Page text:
As reported by CPU World Intel has added a total of eight new processors to the 5th-gen “Broadwell” and 6th-gen “Skylake” CPU lineups, with new mobile and desktop models appearing in Intel’s price lists. The models include Core and Celeron, and range from dual core (five with Hyper-Threading) to a new quad-core i5:

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Chart of new Intel models from CPU-World

“Intel today added 8 new Broadwell- and Skylake-based microprocessors to the official price list. New CPUs have unusual model numbers, like i5-6402P and i5-5200DU, which indicates that they may have different feature-set than the mainstream line of desktop and mobile CPUs. Intel also introduced today Celeron 3855U and 3955U ultra-low voltage models.”

It is unclear if the desktop models (Core i3-6098P, Core i5-6402P) listed with enter the retail channel, or if they are destined for OEM applications. The report points out these models have a P suffix “that was used to signify the lack of integrated GPU in older generations of Core i3/i5 products. There is a good chance that it still means just that”.

Source: CPU-World

New Lightweight LG Gram Notebooks Hit US Market

Subject: Mobile | October 2, 2015 - 06:02 AM |
Tagged: LG, ultrathin, Broadwell, ips display

Earlier this week, LG revealed three new notebooks under its Gram series that are set to compete with Apple’s Macbook Air (The Verge has a photo comparison of the two) and various Ultrabooks from other manufacturers (e.g. Lenovo and Asus). The new series includes one 13-inch and two 14-inch laptops that weigh in at 2.16 pounds and are 0.5” thick. The LG Gram with 13” display is the smallest of the bunch at 11.9” x 8.4” x 0.5” and the chassis is constructed of magnesium and polycarbonate (plastic). Meanwhile, the two notebooks with the 14” display measure 12.8” x 8.94” x 0.5” and feature a body made from a combination of carbon-magnesium and lithium-magnesium alloys. The difference in materials accounts for the larger notebooks hitting the same weight target (2.16 lbs).

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The 14-inch LG Gram 14 (gram-14Z950-A.AA4GU1) notebook.

LG is packing every Gram notebook with a 1080p IPS display (13.3 or 14 inches), dual mics, a 1.3 MP webcam, six row island-style keyboard, and a spacious track pad. External IO includes two USB 3.0 ports, HDMI output, micro SD card slot, and a micro USB port that (along with the included dongle) supports the 10/100 Ethernet network connection.

The base Gram 13-inch comes in Snow White while both Gram 14-inch notebooks are clad in Champagne Gold.

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The LG Gram 13 Broadwell-powered laptop (gram-13Z950-A.AA3WU1).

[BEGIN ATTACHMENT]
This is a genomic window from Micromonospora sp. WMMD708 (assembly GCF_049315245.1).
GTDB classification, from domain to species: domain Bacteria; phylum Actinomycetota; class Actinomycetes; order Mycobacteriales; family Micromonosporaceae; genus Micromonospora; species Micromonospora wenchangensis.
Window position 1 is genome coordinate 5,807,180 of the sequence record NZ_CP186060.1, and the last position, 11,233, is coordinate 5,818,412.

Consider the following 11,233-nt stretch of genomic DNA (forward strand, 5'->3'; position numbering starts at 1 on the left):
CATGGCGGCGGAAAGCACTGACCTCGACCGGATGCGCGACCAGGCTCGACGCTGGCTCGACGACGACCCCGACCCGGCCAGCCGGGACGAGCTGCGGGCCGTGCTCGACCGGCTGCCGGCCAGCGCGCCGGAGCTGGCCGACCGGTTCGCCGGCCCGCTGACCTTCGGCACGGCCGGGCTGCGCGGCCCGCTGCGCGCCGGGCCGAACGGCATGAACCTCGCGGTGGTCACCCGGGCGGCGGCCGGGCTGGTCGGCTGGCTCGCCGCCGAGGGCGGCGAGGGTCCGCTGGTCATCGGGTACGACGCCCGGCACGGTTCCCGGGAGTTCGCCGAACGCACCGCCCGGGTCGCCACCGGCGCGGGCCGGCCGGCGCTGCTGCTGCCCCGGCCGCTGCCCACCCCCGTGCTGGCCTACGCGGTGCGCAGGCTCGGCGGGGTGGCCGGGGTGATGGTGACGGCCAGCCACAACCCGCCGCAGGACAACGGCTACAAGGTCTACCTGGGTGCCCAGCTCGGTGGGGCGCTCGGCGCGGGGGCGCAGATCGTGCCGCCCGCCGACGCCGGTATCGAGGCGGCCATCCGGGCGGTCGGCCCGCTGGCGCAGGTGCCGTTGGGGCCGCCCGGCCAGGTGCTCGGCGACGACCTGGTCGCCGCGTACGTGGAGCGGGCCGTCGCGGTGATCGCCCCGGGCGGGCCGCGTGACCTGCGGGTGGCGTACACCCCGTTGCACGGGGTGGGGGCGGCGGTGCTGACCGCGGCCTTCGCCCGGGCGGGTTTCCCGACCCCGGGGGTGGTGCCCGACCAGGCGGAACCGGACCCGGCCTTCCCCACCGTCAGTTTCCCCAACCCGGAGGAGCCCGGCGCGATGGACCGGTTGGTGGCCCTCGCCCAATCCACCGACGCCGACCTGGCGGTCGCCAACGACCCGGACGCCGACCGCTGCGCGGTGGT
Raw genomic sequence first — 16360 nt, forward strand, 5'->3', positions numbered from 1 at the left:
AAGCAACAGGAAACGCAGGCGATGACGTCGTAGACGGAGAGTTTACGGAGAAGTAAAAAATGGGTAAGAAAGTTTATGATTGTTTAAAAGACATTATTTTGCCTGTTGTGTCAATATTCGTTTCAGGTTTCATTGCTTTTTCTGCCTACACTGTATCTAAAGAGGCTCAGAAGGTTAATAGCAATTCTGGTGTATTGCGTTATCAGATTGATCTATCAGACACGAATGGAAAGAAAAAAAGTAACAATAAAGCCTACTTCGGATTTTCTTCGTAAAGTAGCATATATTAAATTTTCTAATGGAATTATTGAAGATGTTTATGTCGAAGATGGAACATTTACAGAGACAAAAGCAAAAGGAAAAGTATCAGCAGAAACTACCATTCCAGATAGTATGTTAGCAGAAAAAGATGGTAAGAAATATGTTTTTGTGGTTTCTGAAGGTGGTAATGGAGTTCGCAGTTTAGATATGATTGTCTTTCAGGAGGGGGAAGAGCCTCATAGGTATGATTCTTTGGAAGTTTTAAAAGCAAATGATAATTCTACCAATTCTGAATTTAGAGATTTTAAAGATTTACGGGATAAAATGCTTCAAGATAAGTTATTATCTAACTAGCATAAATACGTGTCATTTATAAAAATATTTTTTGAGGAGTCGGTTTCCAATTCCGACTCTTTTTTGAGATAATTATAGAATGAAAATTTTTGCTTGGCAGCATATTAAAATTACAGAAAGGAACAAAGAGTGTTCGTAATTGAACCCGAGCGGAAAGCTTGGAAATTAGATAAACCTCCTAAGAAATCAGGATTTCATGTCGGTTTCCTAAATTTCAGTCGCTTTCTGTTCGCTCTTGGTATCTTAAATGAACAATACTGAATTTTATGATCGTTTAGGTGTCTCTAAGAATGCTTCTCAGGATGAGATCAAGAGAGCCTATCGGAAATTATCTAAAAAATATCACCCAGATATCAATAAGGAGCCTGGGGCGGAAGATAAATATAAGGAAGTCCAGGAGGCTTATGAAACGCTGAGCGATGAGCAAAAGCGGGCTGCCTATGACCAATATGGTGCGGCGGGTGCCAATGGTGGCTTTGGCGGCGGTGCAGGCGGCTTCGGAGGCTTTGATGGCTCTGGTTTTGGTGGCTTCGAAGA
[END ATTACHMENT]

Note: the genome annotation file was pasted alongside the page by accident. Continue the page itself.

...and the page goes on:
Internally, LG has opted to go with Intel’s Broadwell processor and its built-in HD 5500 GPU. The LG Gram 13 uses the Intel Core i5-5200U (2 cores, 4 threads at 2.2-2.7GHz). The 14-inch models can be configured with an Intel i5 or an Intel Core i7-5500U which is a dual core (with HyperThreading for four threads) processor clocked at 2.4 GHz that can boost to 3.0 GHz. Additional specifications include 8GB of DDR3L memory, a solid state drive (128 GB on the Gram 13, up to 256 GB on the Gram 14), Intel 802.11ac Wi-Fi, and rated battery life of up to 7.5 hours (which is not great, but not too bad).

The Gram 13 starts at $900. Moving up to the base 14” model will cost $1,000. Finally, the top-end Core i7-powered Gram 14 has an MSRP of $1,400.

The Gram series is LG’s first major thin-and-light entry into the US market, and while there are some compromises made to get the portability, the price points are competitive and seem to be priced right. Interestingly, LG is aiming these notebooks as Macbook Air competitors, allegedly offering you a larger, yet lighter, notebook. It is not actually the lightest notebook on the market, however. Below is a brief point of (weight) comparison to some of the major recent thin-and-lights, the Gram is going up against:

  • 12” Apple MacBook: 2.03 lbs
  • 11” Apple MacBook Air: 2.38 lbs
  • 13” Apple MacBook Air: 2.96 lbs
  • 13.3" ASUS Zenbook UX305FA (Core M): 2.65 lbs
  • 13.3" ASUS Zenbook UX301LA (Core i7): 3.08 lbs
  • 13.3” LaVie Z: 1.87 lbs
  • 13.3” LaVie Z 360: 2.04 lbs
  • 12.2" Samsung ATIV Book 9: 2.09 lbs
     

We will have to wait for reviews to see how the build quality stacks up, especially the 14-inch models using the lithium-magnesium bodies which, while light, may not be the sturdiest flex-wise. If they can hold up to the stress of the daily commuter, the retail pricing is far from exorbitant and if you can live with the compromises fairly attractive.

Source: LG

Oh Hey! Skylake and Broadwell Stock Levels Replenish

Subject: Processors | September 27, 2015 - 11:01 AM |
Tagged: Skylake, iris pro, Intel, Broadwell